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Erica


When seen at their best few shrubs are more attractive than the various species of Erica. On moors and hillsides in various parts of the country we find large tracts covered with Erica cinerea and Erica tetralix, while about the Lizard we get acres of Erica vagans growing luxuriantly.

These species, with many others, can be grown in gardens in all districts where plants of the Erica family thrive, and few shrubs better repay the trouble taken with them. It is the only genus of hardy shrubs that produces species or varieties to be in blossom the whole year round, for with a full collection flowers can be found from January to December.

The colours of the flowers range from white to rose, reddish purple, and deep red. For beds on the lawn they are excellent, while for the rockery, shrubbery, or wild garden they are serviceable. A light, peaty soil suits them best, and they may be increased by seeds, cuttings, or division. The following are all good:

Erica arborea, from the Mediterranean and Caucasus in 1658, grows 12 to 20 feet high, and bears white flowers in spring. E. a. Alpina is a dwarf variety.

Erica Australis is a red flowered species from Portugal, of rather loose habit, but very ornamental. It grows 5 feet high, and was introduced in 1769. It blooms in March and April.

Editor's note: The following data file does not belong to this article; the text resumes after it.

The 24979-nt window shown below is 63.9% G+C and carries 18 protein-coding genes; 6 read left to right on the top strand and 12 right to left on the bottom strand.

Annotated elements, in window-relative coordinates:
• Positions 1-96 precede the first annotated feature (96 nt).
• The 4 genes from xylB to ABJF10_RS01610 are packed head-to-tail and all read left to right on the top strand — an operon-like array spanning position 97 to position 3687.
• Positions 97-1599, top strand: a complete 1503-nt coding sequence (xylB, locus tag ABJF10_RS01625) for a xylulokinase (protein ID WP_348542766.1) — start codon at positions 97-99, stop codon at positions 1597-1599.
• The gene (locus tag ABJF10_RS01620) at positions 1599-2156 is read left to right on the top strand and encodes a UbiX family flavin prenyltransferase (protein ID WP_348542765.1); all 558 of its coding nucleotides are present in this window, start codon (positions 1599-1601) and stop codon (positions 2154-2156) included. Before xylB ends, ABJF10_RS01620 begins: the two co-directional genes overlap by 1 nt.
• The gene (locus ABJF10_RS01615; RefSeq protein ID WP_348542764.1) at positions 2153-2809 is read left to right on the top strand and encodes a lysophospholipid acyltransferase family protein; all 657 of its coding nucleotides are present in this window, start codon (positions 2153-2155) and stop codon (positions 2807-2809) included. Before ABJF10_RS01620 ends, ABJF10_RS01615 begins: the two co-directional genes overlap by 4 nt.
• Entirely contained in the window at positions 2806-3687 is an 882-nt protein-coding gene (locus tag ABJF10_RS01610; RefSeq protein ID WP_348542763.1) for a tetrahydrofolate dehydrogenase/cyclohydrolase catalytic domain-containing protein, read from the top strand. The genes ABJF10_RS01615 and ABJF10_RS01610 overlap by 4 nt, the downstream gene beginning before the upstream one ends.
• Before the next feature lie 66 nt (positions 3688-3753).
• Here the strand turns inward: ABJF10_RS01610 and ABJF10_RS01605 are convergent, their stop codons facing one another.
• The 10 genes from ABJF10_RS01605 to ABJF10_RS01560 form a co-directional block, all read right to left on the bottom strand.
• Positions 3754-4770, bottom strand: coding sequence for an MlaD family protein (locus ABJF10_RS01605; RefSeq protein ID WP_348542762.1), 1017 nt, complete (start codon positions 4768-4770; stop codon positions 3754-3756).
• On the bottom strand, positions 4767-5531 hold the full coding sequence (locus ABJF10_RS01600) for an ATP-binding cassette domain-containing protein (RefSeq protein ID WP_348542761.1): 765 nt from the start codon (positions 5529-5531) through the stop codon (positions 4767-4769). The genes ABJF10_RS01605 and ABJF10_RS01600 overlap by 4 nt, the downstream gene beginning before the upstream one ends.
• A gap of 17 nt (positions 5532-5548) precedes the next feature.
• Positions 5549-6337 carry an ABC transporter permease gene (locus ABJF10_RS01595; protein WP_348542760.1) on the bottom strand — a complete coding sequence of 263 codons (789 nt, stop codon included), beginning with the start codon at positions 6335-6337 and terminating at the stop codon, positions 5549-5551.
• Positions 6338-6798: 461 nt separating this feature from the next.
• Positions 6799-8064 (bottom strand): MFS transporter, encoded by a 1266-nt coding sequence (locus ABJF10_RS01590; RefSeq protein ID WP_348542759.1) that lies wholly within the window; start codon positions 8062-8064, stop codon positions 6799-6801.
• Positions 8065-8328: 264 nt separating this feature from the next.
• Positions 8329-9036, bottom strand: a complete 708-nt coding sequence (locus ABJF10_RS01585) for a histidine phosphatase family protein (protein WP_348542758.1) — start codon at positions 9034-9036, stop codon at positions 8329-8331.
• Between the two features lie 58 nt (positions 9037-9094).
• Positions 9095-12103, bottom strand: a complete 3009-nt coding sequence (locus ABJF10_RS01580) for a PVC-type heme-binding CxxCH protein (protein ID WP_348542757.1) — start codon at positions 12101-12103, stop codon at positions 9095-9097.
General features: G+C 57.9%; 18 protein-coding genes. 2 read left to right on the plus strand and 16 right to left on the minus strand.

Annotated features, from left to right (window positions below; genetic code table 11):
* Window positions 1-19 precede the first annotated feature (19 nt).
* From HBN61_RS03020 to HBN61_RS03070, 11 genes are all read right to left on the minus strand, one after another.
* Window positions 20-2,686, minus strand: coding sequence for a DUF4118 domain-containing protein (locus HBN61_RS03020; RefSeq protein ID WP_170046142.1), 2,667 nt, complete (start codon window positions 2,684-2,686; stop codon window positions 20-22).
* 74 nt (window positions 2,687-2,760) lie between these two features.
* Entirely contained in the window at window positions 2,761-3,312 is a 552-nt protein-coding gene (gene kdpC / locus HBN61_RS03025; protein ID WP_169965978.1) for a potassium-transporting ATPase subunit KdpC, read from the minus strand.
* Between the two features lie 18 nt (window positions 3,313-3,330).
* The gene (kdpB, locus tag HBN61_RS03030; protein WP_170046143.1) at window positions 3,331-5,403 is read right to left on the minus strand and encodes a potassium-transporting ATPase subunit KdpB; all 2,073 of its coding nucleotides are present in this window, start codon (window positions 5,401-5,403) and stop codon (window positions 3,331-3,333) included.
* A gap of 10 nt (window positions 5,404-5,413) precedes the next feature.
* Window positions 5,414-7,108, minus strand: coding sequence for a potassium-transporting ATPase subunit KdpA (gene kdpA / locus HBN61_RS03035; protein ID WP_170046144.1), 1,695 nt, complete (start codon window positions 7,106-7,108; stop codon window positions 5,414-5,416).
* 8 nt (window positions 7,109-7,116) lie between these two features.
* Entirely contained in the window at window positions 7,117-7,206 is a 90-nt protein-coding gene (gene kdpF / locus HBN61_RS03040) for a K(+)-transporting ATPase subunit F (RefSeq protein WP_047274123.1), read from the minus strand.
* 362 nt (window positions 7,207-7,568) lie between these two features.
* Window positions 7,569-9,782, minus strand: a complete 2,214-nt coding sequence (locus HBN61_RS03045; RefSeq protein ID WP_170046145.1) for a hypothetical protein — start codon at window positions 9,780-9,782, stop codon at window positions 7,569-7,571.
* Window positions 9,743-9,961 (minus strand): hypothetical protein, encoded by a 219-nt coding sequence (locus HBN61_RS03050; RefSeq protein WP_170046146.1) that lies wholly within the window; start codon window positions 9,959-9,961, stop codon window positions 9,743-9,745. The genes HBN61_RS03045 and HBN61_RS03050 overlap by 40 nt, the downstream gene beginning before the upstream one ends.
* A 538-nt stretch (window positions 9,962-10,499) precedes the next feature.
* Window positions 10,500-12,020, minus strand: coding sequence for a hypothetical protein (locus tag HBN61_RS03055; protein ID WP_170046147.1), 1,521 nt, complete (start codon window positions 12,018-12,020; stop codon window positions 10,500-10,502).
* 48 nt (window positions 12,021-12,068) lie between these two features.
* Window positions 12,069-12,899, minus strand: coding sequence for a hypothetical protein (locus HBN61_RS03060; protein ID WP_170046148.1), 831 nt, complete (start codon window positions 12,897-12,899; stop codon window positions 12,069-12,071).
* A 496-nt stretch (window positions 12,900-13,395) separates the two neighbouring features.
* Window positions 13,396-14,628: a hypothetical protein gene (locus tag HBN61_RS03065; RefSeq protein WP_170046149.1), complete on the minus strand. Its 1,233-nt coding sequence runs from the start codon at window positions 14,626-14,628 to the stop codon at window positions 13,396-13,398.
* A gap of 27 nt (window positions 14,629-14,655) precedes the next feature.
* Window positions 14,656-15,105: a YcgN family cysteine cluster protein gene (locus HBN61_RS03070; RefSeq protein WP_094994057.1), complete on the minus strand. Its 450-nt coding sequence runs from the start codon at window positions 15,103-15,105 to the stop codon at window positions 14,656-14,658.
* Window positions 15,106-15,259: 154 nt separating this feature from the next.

Erica carnca is common in many parts of Europe. It grows 6 inches high, and bears red flowers from February to April. The variety alba has white flowers.

Erica ciliaris is a dwarf, red flowered species found in Corn­wall and other places. It blossoms during late summer and autumn. The variety iV[awiana, from Portugal, is of denser habit. The flowers are deep red.

Erica cinerea is a very showy plant, growing from 6 to 9 inches high, and bearing reddish purple flowers during late summer. Alba, atropurpurea, atrosanguinea, coccinea, and rosea are varieties worth having.

Erica Lusitanica, from Spain and Portugal, is very similar to Erica arborea. It usually flowers in early spring, and occasionally in winter.

Erica Mediterranea is found in south-western Europe. It forms a dense bush with pinkish flowers, which appear in March. The variety hybrida grows 1 foot high, and bears red flowers from December to April. It is one of the most floniferous of all. A form of this species known as Hibernica is found in. Ireland. Other varieties are alba, glauca, and nana.

Erica stricta, is an upright, stiff bush from southern Europe, bearing red flowers in August and September.

Erica tetralix, the Cross-leaved Heath, is common in many parts of England. It has red flowers; the variety alba has white blossoms.

Erica vagans, the Cornish Heath, is a handsome autumn flowering species, growing 12 or 2 feet high. The flowers are pinkish or pale red. There are varieties with white and deep red flowers.

Erica Veitchii is a hybrid between Erica arborea and Erica Lusitanica, raised by Mr. Veitch of Exeter. It is very floriferous.

Erica arborea, Australis, and Lusitanica should be given protection in severe weather.